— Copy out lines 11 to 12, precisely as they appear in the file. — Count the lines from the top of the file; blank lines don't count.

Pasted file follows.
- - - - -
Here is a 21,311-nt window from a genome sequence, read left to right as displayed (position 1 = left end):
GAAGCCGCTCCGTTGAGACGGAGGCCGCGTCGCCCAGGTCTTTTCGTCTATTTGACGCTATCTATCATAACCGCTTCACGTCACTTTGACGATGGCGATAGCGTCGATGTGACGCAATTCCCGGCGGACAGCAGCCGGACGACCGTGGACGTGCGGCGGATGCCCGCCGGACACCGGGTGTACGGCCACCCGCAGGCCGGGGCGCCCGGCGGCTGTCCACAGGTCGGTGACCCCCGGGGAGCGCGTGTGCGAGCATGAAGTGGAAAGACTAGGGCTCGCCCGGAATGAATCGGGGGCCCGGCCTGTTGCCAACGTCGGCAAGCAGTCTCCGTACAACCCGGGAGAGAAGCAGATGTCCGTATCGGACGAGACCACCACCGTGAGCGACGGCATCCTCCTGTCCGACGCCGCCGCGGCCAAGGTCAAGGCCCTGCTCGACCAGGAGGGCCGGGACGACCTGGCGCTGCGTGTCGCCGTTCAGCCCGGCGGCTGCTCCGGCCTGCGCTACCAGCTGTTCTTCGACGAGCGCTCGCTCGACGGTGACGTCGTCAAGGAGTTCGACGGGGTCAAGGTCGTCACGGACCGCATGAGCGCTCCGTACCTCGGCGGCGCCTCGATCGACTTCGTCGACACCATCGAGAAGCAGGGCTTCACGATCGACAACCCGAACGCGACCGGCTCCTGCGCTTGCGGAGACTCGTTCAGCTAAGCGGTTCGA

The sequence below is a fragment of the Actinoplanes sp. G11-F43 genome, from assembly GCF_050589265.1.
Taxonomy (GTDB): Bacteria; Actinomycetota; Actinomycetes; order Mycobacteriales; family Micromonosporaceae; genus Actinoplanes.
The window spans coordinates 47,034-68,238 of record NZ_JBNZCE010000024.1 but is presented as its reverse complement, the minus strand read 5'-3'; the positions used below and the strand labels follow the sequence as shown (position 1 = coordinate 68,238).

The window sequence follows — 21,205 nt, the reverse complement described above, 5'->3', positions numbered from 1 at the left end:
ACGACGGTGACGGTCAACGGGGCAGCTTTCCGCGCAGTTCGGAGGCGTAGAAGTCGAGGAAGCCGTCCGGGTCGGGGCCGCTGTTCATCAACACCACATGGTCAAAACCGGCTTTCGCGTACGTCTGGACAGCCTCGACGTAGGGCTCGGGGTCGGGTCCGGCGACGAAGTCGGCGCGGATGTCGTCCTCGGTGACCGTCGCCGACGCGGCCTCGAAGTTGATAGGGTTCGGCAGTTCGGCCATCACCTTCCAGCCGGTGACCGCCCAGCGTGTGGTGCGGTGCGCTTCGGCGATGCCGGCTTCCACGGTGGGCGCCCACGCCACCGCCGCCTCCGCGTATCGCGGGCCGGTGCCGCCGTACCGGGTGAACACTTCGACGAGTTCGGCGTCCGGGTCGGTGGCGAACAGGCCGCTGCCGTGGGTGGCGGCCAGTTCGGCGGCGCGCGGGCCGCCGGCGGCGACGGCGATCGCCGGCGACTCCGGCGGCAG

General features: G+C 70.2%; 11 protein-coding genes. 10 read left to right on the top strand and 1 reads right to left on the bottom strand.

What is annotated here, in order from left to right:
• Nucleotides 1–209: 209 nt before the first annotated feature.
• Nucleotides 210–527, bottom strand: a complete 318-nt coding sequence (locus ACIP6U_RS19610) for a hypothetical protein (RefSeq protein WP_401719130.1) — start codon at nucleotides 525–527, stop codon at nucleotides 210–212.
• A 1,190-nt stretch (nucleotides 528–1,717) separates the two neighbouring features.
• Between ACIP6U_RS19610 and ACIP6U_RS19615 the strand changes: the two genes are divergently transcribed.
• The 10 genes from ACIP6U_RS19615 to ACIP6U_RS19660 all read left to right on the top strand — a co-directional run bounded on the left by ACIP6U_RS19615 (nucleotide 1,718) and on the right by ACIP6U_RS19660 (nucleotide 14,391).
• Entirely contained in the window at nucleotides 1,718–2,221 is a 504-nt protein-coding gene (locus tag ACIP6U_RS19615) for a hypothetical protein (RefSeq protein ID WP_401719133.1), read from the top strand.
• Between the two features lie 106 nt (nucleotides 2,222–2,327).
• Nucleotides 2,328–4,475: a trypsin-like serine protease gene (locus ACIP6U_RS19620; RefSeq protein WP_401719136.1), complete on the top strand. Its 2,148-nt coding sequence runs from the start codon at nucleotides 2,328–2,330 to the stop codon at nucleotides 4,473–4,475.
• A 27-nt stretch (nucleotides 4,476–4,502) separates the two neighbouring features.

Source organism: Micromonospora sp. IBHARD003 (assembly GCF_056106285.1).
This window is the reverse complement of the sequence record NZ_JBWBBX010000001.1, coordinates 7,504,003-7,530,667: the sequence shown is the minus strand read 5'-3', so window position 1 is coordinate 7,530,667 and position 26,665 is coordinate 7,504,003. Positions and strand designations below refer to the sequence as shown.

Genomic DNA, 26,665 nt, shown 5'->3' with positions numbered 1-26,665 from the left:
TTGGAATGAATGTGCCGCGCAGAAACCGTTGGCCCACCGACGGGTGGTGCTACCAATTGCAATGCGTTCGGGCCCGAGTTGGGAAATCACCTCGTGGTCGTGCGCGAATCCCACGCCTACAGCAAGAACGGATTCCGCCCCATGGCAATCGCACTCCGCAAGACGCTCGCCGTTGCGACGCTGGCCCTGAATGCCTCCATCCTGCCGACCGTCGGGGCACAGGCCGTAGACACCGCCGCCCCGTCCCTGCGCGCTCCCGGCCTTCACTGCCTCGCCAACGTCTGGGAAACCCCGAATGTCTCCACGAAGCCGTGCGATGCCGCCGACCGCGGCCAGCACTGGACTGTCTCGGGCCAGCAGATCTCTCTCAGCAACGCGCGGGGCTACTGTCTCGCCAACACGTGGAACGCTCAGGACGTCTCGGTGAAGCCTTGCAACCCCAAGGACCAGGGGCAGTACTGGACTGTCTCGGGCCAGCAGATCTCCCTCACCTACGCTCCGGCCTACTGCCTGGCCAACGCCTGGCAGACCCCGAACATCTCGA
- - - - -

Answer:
• Nucleotides 210–527, bottom strand: a complete 318-nt coding sequence (locus ACIP6U_RS19610) for a hypothetical protein (RefSeq protein WP_401719130.1) — start codon at nucleotides 525–527, stop codon at nucleotides 210–212.
• A 1,190-nt stretch (nucleotides 528–1,717) separates the two neighbouring features.